Here at Facing History, we see heritage and awareness months as opportunities to deepen our knowledge of and attention to the histories and contemporary experiences of historically marginalized communities. However, the focus on celebrating these communities during only one particular month can further marginalize the very experiences we are hoping to elevate. With this in mind, what follows is an invitation to engage with important themes raised by Black History Month this February
and throughout all of the months of the year.
We invite educators to use these 15 classroom resources to bring crucial themes related to Black history and contemporary life into the classroom this month and all year:
Connecting Black History to Current Events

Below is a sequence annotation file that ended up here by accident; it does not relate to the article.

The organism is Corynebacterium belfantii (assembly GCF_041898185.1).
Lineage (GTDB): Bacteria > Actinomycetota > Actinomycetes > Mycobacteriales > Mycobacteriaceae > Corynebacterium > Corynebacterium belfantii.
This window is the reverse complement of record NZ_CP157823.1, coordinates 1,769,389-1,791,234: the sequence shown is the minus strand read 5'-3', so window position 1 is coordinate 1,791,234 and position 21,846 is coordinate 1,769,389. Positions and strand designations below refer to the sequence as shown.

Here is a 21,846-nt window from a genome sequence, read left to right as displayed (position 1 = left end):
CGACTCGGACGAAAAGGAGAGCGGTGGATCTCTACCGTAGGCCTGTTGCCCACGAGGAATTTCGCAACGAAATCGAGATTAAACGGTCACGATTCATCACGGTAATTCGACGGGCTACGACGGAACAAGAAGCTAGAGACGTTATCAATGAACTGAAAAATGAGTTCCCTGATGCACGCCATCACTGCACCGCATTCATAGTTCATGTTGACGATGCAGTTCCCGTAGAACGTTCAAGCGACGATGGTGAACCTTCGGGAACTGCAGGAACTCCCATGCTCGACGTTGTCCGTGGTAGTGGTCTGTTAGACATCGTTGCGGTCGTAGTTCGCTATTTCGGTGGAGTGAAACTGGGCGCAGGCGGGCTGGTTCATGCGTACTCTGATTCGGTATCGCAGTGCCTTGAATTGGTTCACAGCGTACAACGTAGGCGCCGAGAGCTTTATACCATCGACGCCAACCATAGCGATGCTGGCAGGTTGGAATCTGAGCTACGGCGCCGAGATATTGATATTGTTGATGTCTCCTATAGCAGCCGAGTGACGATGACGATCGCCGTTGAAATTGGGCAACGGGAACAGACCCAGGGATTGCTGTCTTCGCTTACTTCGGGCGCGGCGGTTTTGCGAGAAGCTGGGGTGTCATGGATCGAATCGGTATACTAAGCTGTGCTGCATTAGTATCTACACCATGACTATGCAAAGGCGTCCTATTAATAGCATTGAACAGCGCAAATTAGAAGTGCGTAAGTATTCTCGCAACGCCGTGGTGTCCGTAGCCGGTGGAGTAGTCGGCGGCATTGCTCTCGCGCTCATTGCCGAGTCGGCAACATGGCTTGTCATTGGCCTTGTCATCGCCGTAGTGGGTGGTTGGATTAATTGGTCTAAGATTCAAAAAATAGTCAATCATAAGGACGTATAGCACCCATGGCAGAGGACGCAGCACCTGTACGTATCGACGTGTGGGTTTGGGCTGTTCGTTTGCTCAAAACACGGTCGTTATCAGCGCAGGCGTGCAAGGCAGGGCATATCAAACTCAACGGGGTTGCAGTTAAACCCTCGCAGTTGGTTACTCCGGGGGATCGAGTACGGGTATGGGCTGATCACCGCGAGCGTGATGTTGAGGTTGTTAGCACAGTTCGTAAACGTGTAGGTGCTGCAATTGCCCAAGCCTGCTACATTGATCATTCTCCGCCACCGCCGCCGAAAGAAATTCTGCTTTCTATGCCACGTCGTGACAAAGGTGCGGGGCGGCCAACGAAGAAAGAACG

See the Teaching Ideas listed below, along with those contained in our Racial Justice collection.
- Voting Rights in the United States
- Hardship and Hope: Teaching Amanda Gorman’s “New Day’s Lyric”
- Kamala Harris, Shirley Chisholm, and the Power of Representation
- Art, Imagination, and the Quest for Racial Justice
- The Hope and Fragility of Democracy in the United States
- The Persistence of Racial Segregation in American Schools
Selected Black History and Literature Resources
- The Reconstruction Era and the Fragility of Democracy
- Eyes on the Prize: America’s Civil Rights Movement 1954-1985
- Memphis 1968
- Teaching Brown Girl Dreaming
- Engaging in Antiracism Work: During Black History Month and Beyond
- Working for Justice, Equity and Civic Agency in Our Schools: A Conversation with Clint Smith
- Carol Anderson the Struggle for Racial Justice & Voting
- Eddie Glaude on Becoming a Multiracial Democracy
- Memory, Legacy and the Reconstruction Era: A Conversation with Dr. Hasan Kwame Jeffries
Facing History invites educators to view our landing page Honoring Black Agency and Black Joy for additional resources related to Black history and life.
Pictured above: Shirley Chisholm, the first African American Congresswoman.